• Reverse reaction is amide hydrolysis, catalyzed by proteases
slide8
At first sight, this is a simple carbonyl substitution reaction, however, both starting materials & products are stable:
    • RCO2- -ve charge is stabilized by resonance
    • Amides are also delocalized &  carbon & nitrogen are sp2 (unlike an sp3 N in an amine):
slide9
Primary structure: AA sequence with peptide bonds
  • Secondary structure: local folding (i.e. -sheet & -helix)

-sheet

 helix

amide bond formation degradation
Amide bond: Formation & Degradation
  • Thermodynamics

Overall rxn is ~ thermoneutral (Δ G ~ 0)

Removal of H2O can drive reaction to amide formation

In aqueous solution, reaction favors acid

  • Kinetics

Very slow reaction

Forward:

slide11
Reverse:

T.I = tetrahedral intermediate

Reaction Coordinate Diagram:

TS2

TS1

ΔG

Charge separation

No resonance

 HIGH ENERGY!

T.I

Large EA for forward reaction

EA

EA

Large EA for reverse reaction

slide12
How do we overcome the barrier?
  • Heat

First “biomimetic” synthesis

Disproved Vital force theory

But, cells operate at a fixed temperature!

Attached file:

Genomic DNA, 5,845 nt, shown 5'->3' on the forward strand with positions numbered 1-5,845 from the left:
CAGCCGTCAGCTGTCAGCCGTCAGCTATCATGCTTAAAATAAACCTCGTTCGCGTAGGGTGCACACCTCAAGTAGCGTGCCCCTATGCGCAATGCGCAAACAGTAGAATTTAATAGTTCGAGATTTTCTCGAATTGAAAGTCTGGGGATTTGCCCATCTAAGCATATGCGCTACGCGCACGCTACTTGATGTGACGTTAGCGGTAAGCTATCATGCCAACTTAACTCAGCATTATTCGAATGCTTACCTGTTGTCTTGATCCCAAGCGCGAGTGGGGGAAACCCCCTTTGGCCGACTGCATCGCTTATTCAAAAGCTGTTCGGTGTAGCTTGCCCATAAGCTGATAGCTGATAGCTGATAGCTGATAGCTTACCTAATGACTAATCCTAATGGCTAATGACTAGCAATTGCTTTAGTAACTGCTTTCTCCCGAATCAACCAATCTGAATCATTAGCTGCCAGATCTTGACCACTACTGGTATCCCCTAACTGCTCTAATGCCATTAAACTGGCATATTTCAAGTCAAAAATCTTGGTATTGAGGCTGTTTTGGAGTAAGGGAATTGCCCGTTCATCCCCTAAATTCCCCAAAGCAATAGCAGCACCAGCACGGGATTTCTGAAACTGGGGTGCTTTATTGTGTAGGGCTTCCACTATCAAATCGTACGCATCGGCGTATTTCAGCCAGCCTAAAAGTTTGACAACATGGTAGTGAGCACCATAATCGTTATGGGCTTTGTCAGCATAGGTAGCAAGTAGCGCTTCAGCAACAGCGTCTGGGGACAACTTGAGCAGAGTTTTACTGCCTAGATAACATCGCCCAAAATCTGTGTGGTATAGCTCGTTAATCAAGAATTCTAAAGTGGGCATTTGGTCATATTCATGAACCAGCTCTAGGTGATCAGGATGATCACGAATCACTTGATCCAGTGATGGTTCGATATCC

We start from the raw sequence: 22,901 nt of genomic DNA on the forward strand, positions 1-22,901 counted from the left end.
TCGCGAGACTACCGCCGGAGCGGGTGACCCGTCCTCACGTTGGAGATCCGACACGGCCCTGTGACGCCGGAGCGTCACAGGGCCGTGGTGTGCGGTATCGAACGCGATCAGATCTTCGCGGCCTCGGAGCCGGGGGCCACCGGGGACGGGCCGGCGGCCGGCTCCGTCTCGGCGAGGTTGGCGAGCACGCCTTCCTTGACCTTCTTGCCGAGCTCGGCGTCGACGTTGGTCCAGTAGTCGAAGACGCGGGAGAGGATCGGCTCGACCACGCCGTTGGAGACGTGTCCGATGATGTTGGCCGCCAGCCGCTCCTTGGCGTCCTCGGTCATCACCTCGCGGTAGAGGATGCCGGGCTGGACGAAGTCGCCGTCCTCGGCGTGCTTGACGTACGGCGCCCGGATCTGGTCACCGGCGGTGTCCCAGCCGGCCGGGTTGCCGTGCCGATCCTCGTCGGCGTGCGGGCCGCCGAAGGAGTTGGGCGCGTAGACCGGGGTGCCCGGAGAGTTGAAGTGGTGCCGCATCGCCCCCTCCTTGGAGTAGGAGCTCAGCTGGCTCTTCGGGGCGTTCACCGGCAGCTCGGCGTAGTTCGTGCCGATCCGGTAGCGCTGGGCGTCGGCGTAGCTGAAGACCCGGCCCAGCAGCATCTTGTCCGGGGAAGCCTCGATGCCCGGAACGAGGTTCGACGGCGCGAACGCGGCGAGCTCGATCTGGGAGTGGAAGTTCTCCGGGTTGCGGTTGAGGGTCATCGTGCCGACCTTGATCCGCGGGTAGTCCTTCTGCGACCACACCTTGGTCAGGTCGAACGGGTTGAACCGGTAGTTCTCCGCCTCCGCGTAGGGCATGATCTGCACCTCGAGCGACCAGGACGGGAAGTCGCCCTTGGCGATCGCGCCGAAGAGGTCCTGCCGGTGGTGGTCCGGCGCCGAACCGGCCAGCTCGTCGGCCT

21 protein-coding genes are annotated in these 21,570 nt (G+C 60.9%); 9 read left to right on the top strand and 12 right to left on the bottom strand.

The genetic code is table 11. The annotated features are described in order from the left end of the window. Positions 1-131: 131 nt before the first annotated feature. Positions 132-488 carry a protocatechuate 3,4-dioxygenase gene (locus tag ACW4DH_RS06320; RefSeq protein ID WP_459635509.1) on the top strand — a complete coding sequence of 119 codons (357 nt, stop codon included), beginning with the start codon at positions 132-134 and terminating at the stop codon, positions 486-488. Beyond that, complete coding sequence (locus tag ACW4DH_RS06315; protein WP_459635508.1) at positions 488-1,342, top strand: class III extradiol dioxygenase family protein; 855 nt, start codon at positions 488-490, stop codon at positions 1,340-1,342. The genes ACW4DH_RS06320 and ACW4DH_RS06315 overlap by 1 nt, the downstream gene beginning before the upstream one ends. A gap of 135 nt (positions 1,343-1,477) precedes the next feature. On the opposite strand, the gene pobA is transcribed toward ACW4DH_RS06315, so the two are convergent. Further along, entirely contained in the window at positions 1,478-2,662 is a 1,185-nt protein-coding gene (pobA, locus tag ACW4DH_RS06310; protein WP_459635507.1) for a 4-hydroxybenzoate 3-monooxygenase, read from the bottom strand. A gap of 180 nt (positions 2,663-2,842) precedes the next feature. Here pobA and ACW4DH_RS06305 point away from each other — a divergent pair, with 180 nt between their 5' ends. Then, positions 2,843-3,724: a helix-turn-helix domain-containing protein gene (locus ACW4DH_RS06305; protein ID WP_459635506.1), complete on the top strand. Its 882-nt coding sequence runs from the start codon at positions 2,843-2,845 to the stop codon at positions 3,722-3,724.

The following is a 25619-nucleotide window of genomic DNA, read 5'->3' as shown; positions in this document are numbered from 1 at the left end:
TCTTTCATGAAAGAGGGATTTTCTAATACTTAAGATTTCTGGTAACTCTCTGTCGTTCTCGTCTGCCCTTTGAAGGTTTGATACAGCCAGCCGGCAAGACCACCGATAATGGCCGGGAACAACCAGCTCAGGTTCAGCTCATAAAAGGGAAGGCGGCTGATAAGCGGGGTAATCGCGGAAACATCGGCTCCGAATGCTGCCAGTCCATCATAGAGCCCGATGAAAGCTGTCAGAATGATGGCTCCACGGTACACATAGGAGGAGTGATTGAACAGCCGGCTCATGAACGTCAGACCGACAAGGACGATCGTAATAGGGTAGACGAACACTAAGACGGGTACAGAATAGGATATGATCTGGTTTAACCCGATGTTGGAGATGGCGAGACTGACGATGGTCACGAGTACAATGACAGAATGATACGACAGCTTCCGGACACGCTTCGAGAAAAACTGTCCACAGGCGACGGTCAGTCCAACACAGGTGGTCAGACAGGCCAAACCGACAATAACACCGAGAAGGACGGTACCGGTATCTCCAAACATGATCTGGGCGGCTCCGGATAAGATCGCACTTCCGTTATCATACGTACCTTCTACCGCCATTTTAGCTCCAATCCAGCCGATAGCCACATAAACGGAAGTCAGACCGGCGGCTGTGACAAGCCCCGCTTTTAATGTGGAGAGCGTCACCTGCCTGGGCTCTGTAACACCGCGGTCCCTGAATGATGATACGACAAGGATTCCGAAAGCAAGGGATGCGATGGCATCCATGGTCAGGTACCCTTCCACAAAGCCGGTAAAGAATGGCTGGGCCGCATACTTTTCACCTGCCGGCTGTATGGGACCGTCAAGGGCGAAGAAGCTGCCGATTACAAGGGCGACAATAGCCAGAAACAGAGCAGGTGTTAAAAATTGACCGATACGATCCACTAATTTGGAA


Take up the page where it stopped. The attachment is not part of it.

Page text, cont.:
• Activate the acid:

Activated acid

acid

slide13
Activation of carboxylic acid

e.g.

(Inorganic compound raises energy of acid)

Activation of carboxylic acid (towards nucleophilic attack) is one of the most common methods to form an amide (peptide) bond---in nature & in chemical synthesis!

  • Why is the energy (of acid) raised?
slide14
Recall carboxylic acid derivative reactivity:
  • Depends on leaving group:
    • Inductive effects (EWG)
    • Resonance in derivative
    • Leaving group ability
  • Nature uses acyl phosphates, esters (ribosome) & thioesters (NRPS)—more on this later
slide15
Catalysis
    • Lowering of TS energy
    • Usually a Lewis acid

catalyst such as

B(OR)3

  • Another problem with AA’s
    • This doesn’t occur in nature
    • Easy to form 6 membered ring rather than peptide
    • Acid activation can give the same product
slide16
With 20 amino acids  chaos!